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Naturholz : Kulturholz -On the Mystique of Wood

The reason only God can make a tree – according to Woody Allen – is that it is so hard to figure out how to get the bark to stick to the trunk. One of the few humans who have tried is the Italian artist Giuseppe Penone, but there are also more conventional ways of protecting trees with what could be seen as artificial bark: Kulturholz covering Naturholz. Alvar Aalto echoed this technique by adding ceramic tiles to concrete pilotis in his attempt to recreate some of the qualities of Finnish forest space. In addition to such visual references to trees, Aalto experimented with actual wood in all of its forms and contemplated the specific qualities of the material. He emphasized the naturalness of wood and the direct transportation of its material qualities to traditional architectural solutions. Explaining his design for a wooden chair leg, Aalto once asked, “How did the capital of the Ionic column come into being? It originated in the pliable forms of wood and the way its fibers unravel and curve under a load.” At first, this statement may sound like a variation of the theory that the Doric temple is a stone imitation of an earlier wooden construction – or even an extension of the Vitruvian idea that the Corinthian capital imitates a basket with growing acanthus leaves. But there is a difference: In the latter two cases, architecture is understood as an image of something else, whereas in Aalto’s case, the Ionic column is taken as a tectonic representation of its own structural conditions, an exemplification of the qualities of the material.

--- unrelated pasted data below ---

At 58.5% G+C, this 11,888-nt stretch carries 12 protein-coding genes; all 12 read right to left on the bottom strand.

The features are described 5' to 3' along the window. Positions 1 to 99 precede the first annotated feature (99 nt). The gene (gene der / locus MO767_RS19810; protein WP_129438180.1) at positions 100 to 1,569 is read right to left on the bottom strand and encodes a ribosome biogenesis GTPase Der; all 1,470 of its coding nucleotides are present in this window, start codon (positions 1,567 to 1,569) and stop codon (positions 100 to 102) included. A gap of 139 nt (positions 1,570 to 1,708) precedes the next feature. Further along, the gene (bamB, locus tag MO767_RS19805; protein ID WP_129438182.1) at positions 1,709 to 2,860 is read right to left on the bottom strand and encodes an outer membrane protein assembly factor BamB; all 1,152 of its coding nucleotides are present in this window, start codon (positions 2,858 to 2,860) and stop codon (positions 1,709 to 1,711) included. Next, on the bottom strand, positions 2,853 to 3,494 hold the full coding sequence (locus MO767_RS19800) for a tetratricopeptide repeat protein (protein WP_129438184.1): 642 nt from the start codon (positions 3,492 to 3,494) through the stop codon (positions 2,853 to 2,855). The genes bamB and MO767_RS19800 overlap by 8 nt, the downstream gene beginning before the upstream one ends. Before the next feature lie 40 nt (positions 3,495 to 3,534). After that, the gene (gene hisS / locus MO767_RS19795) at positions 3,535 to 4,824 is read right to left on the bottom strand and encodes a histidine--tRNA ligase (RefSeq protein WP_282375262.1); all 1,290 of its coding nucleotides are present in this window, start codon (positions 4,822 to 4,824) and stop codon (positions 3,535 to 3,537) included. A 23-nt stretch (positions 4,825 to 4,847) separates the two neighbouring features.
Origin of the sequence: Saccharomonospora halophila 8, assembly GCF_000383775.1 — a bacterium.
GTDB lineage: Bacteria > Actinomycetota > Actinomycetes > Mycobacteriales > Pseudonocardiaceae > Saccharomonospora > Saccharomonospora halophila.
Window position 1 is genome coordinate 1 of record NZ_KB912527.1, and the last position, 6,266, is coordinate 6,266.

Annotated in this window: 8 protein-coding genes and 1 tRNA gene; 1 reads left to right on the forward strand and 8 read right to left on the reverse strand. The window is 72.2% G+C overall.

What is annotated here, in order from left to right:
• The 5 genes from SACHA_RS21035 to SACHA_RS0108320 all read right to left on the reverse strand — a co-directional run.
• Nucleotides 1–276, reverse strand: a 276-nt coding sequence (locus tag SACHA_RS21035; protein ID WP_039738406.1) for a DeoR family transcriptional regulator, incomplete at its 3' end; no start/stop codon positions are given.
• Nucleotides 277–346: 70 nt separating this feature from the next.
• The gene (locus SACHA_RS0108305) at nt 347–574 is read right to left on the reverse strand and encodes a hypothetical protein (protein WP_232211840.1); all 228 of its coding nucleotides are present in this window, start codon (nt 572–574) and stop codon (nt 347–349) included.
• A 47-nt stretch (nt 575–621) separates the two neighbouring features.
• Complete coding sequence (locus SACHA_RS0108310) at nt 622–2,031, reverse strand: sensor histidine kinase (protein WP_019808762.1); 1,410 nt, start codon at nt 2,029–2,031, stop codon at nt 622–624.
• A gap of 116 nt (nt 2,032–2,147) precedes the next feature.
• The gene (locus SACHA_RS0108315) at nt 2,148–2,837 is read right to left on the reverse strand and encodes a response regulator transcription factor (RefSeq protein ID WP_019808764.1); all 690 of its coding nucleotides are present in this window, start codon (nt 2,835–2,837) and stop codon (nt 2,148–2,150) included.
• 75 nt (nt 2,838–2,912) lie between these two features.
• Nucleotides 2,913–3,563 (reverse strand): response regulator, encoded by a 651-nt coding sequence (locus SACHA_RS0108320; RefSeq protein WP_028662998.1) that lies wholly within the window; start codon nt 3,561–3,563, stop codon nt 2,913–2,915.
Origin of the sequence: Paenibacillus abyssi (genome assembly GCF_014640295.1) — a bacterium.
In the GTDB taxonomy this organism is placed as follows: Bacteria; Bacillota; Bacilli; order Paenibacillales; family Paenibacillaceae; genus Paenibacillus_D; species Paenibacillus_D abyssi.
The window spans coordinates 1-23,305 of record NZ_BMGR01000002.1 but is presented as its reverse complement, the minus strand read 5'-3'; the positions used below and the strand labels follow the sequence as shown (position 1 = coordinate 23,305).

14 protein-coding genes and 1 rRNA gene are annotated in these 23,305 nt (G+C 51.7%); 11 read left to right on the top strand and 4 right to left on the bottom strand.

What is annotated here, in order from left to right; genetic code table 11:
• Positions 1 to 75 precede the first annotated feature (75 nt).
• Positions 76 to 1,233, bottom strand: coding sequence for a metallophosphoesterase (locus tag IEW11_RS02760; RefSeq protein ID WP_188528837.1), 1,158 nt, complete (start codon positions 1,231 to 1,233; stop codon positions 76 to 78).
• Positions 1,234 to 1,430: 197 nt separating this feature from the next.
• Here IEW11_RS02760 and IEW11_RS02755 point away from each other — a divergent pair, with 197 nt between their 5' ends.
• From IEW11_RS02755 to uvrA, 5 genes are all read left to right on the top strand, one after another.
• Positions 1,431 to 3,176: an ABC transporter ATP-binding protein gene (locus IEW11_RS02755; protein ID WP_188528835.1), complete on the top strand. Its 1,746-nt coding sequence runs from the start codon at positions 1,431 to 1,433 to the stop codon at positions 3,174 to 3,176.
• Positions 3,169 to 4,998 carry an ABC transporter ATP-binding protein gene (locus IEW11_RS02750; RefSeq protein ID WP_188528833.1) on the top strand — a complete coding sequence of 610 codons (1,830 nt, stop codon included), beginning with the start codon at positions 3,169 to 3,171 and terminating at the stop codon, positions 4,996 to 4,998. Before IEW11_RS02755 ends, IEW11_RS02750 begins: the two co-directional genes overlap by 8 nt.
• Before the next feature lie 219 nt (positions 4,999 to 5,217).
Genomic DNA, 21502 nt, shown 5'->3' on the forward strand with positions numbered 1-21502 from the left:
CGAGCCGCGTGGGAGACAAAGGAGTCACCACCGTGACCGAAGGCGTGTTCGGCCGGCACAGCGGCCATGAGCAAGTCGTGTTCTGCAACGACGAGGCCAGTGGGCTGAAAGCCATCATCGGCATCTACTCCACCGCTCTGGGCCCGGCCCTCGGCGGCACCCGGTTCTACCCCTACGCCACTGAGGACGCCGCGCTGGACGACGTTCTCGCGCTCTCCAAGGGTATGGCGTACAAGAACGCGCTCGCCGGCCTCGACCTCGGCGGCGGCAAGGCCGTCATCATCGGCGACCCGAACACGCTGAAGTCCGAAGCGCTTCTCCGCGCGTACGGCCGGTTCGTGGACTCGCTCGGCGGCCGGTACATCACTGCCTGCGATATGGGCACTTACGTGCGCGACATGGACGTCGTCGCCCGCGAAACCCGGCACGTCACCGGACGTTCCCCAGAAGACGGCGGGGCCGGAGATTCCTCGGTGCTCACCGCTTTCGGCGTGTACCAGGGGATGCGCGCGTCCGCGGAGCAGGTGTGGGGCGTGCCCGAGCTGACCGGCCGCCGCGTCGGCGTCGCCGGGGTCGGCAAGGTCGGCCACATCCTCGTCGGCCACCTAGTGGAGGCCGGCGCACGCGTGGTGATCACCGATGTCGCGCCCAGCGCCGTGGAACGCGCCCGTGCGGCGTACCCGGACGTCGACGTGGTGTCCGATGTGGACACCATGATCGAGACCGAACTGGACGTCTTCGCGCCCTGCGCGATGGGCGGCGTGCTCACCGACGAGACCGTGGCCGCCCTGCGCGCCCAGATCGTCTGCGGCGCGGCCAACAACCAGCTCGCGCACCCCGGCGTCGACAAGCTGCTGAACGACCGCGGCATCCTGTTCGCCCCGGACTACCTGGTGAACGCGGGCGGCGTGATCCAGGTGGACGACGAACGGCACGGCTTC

This article is taken out of the following magazine:
DETAIL 11/2008

Timber Construction (also available as English Edition 1/2009)

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